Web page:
concerning words, organisation of words)

4) Methods for crafting dictionaries or indexes

  - Manual, automatic or collaborative building of dictionaries and
    indexes (crowd-sourcing, serious games, etc.)
  - Impact and use of social networks (Facebook, Twitter) for building
    dictionaries, for organizing and indexing the data (clustering of
    words), and for allowing to track navigational strategies, etc.
  - (Semi-) automatic induction of the link type (e.g. synonym,
    hypernym, meronym, association, collocation, ...)
  - Use of corpora and patterns (data-mining) for getting access to
    words, their uses, combinations and associations

5) Dictionary access (navigation and search strategies, interface issues,...)

  - Search based on sound, meaning or associations
  - Search (simple query vs multiple words)
  - Context-dependent search (modification of users’ goals during search)
  - Recovery
  - Navigation (frequent navigational patterns or search strategies used
    by people)
  - Interface problems, data-visualisation

6) Dictionary applications

  - Methods supporting vocabulary learning (for example, creation of
    data-bases showing words in various contexts)
  - Tools for supporting Human translation


Deadline for paper submissions: May 25, 2014
Notification of acceptance: June 15, 2014
Camera-ready papers due: July 7, 2014
Workshop date: August 23, 2014


Papers should follow the COLING main conference formatting details
(http:// and should be
submitted as a PDF-file via the START workshop manager at (you must register first).

Contributions can be short or long papers. Short paper submission must
describe original and unpublished work without exceeding six (6) pages
(references included). Characteristics of short papers include: a small,
focused contribution; work in progress; a negative result; a piece of
opinion; an interesting application nugget. Long paper submissions must
describe substantial, original, completed and unpublished work without
exceeding twelve (12) pages (references included).

Reviewing will be double blind, so the papers should not reveal the
authors' identity. Accepted papers will be published in the workshop

For further details see:


We invite participation in a shared task devoted to the problem of
lexical access in language production, with the aim of providing a
quantitative comparison between different systems.

Motivation of shared task

The quality of a dictionary depends not only on coverage, but also on
the accessibility of the information. That is, a crucial point is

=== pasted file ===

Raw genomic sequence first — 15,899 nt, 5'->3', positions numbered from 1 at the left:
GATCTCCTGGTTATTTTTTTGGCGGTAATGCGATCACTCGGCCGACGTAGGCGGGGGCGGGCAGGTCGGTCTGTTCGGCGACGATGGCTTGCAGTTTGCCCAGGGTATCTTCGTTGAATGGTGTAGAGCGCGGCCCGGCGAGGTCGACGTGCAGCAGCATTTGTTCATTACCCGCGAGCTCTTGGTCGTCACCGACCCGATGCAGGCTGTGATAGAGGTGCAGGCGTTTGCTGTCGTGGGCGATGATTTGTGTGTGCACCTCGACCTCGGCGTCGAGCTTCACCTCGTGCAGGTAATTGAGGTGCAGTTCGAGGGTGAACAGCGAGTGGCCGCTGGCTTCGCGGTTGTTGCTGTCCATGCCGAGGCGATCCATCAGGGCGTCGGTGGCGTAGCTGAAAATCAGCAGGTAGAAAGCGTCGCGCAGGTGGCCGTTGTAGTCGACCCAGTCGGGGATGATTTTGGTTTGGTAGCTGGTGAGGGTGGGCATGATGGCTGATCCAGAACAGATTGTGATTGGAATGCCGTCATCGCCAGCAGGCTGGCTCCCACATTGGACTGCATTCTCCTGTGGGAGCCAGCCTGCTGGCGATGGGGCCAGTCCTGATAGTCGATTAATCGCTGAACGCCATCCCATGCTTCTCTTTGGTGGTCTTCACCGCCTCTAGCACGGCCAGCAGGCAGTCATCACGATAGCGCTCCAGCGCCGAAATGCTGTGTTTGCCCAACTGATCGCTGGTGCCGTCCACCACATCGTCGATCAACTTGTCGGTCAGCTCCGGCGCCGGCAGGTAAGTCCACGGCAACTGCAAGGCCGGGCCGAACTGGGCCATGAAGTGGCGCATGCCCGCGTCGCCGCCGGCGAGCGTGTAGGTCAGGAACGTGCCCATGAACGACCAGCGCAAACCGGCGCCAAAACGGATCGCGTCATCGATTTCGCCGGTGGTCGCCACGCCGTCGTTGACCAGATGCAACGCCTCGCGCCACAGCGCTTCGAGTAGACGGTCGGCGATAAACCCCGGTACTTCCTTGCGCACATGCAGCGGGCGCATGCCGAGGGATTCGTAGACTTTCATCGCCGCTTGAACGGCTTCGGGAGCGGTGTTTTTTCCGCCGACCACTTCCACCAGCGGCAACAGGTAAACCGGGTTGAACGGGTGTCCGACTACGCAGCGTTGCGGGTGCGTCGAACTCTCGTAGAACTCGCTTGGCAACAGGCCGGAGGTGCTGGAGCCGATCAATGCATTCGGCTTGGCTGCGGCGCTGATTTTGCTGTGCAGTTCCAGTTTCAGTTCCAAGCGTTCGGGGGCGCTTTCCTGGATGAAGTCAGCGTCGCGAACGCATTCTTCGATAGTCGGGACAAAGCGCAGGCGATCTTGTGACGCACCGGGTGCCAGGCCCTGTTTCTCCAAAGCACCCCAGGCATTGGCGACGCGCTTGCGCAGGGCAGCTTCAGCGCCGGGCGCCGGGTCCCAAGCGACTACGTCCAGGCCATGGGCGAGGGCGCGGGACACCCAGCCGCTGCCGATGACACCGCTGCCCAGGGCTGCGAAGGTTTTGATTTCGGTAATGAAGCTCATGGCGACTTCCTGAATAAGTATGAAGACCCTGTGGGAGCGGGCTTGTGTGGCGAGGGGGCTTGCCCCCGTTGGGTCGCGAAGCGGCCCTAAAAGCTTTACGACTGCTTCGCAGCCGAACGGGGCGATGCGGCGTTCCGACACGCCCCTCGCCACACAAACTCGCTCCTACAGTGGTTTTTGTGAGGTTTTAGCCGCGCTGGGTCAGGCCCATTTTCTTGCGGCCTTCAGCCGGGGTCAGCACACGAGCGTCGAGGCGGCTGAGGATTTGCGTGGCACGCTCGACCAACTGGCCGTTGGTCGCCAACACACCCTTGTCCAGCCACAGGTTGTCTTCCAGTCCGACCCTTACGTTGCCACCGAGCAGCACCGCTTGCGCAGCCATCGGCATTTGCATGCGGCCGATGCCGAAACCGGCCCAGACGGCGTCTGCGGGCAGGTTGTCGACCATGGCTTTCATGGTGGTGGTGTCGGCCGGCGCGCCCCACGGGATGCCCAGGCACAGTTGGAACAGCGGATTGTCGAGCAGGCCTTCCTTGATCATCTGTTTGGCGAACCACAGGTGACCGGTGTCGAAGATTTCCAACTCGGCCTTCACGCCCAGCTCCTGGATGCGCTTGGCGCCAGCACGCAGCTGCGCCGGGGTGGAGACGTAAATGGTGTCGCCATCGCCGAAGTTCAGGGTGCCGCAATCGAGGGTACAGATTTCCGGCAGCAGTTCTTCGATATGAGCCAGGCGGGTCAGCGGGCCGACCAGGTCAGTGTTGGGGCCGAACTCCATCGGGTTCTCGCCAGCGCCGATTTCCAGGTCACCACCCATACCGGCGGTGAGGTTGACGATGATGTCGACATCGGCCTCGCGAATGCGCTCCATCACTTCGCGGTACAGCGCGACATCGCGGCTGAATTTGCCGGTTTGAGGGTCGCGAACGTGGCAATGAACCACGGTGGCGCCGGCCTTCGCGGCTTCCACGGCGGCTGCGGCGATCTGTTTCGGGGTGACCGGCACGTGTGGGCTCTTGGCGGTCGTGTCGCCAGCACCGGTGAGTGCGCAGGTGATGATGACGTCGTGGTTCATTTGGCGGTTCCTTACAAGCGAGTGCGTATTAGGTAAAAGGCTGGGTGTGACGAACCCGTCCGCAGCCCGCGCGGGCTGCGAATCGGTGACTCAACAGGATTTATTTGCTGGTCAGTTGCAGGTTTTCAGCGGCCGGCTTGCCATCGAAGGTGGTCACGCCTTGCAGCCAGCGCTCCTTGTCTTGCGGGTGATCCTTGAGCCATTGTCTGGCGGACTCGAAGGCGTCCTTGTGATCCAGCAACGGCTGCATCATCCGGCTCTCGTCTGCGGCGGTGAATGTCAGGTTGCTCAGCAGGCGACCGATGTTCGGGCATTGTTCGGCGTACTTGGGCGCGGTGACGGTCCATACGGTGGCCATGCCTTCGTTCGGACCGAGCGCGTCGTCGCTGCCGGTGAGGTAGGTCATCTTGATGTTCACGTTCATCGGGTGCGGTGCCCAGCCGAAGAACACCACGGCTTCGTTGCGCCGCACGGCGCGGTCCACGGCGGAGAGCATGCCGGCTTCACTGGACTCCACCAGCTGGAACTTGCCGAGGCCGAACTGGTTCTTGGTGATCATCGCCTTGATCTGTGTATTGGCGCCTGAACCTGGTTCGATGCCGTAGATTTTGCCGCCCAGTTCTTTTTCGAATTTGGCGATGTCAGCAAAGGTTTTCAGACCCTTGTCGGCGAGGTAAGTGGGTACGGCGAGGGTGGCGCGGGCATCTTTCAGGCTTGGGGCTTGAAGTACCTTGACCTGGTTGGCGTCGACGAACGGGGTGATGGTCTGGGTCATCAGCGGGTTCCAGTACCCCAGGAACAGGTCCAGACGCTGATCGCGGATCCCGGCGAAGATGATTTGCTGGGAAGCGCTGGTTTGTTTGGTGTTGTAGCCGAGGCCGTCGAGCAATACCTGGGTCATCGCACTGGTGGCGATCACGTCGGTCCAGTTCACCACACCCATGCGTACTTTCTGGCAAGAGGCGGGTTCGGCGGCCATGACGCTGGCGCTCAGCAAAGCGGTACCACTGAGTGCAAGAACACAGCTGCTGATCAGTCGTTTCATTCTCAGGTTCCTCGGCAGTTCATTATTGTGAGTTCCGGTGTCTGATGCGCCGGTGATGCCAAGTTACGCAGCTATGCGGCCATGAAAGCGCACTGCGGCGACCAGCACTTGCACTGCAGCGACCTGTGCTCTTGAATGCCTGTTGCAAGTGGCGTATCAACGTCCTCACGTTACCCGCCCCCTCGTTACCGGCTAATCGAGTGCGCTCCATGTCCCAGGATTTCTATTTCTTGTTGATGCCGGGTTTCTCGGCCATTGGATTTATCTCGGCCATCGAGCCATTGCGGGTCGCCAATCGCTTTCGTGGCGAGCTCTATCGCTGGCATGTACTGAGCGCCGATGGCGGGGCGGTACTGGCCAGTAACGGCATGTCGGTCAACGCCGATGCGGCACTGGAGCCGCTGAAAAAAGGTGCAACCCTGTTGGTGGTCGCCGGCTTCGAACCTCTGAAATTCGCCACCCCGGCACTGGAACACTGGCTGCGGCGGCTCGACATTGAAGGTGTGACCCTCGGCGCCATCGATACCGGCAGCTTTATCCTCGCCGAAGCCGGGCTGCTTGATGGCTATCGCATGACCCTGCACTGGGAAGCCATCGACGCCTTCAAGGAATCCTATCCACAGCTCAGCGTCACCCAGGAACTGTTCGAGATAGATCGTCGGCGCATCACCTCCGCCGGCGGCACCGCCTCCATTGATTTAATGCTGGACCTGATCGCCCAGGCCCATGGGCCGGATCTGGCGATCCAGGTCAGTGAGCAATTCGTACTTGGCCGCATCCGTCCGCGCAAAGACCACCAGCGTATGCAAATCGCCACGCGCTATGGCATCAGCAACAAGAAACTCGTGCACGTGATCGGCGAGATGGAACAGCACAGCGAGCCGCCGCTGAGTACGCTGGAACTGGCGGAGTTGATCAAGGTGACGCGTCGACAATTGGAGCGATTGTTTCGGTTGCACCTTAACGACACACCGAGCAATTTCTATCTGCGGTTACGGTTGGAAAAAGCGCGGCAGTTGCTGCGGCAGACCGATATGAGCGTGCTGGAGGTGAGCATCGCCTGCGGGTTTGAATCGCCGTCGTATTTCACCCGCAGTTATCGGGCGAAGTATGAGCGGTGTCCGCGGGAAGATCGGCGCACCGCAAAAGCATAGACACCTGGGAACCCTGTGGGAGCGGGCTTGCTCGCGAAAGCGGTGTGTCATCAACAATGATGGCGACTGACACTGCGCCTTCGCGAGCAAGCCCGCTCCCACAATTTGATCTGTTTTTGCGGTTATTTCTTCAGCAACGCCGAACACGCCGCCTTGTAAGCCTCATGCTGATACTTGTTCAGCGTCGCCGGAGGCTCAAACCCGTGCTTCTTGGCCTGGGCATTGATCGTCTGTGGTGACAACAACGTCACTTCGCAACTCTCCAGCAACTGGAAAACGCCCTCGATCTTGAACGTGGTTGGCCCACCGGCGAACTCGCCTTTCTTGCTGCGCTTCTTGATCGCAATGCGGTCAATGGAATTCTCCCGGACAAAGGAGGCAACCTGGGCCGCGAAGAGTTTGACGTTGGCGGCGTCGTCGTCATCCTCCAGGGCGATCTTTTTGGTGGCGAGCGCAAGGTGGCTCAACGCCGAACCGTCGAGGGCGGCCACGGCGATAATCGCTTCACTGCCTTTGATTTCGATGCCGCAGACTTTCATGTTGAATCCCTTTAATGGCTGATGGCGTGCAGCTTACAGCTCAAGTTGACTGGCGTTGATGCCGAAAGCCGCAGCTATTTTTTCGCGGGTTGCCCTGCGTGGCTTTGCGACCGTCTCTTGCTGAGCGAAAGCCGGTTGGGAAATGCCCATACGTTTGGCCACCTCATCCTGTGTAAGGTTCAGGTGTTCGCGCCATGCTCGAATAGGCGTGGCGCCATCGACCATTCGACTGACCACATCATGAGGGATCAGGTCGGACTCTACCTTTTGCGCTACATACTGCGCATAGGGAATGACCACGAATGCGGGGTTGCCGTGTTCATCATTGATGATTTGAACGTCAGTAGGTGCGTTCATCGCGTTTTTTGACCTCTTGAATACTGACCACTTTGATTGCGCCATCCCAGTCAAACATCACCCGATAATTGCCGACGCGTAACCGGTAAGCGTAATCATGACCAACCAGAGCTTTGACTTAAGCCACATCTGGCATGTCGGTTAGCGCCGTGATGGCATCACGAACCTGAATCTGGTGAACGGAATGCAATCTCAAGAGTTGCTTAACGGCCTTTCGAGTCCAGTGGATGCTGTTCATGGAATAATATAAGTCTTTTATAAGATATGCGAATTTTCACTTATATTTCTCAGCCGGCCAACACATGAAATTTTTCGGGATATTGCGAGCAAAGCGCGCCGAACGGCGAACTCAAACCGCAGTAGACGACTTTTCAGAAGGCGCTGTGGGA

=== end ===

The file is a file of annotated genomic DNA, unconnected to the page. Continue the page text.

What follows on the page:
dictionary access. Access strategies vary with the task (text
understanding vs. text production) and the knowledge available at the
very moment of consultation (words, concepts, speech sounds). Unlike
readers who look for meanings, writers start from them, searching for
the corresponding words. While paper dictionaries are static, permitting
only limited strategies for accessing information, their electronic
counterparts promise dynamic, proactive search via multiple criteria
(meaning, sound, related words) and via diverse access
routes. Navigation takes place in a huge conceptual lexical space, and
the results are displayable in a multitude of forms (e.g. as trees, as
lists, as graphs, or sorted alphabetically, by topic, by frequency).

To bring some structure into this multitude of possibilities, the shared
task will concentrate on a crucial subtask, namely multiword
association.  we will organize a novel type of shared task which will
allow quantitative comparisons between different systems. The task
chosen is multiword association.

What we mean by this in the context of this workshop is the
following. Suppose, we were looking for a word expressing the following
ideas: ísuperior dark coffee made of beans from Arabiaí, but could not
remember the intended word mocha. Since people always remember something
concerning the elusive word, it would be nice to have a system accepting
this kind of input, to propose then a number of candidates for the
target word. Given the above example, we might enter dark, coffee,
beans, and Arabia, and the system would be supposed to come up with
lists of associated words such as mocha, espresso, or cappuccino.


The participants will receive lists of five given words (primes) such as
'circus', 'funny', 'nose', 'fool', and 'fun' and are supposed to compute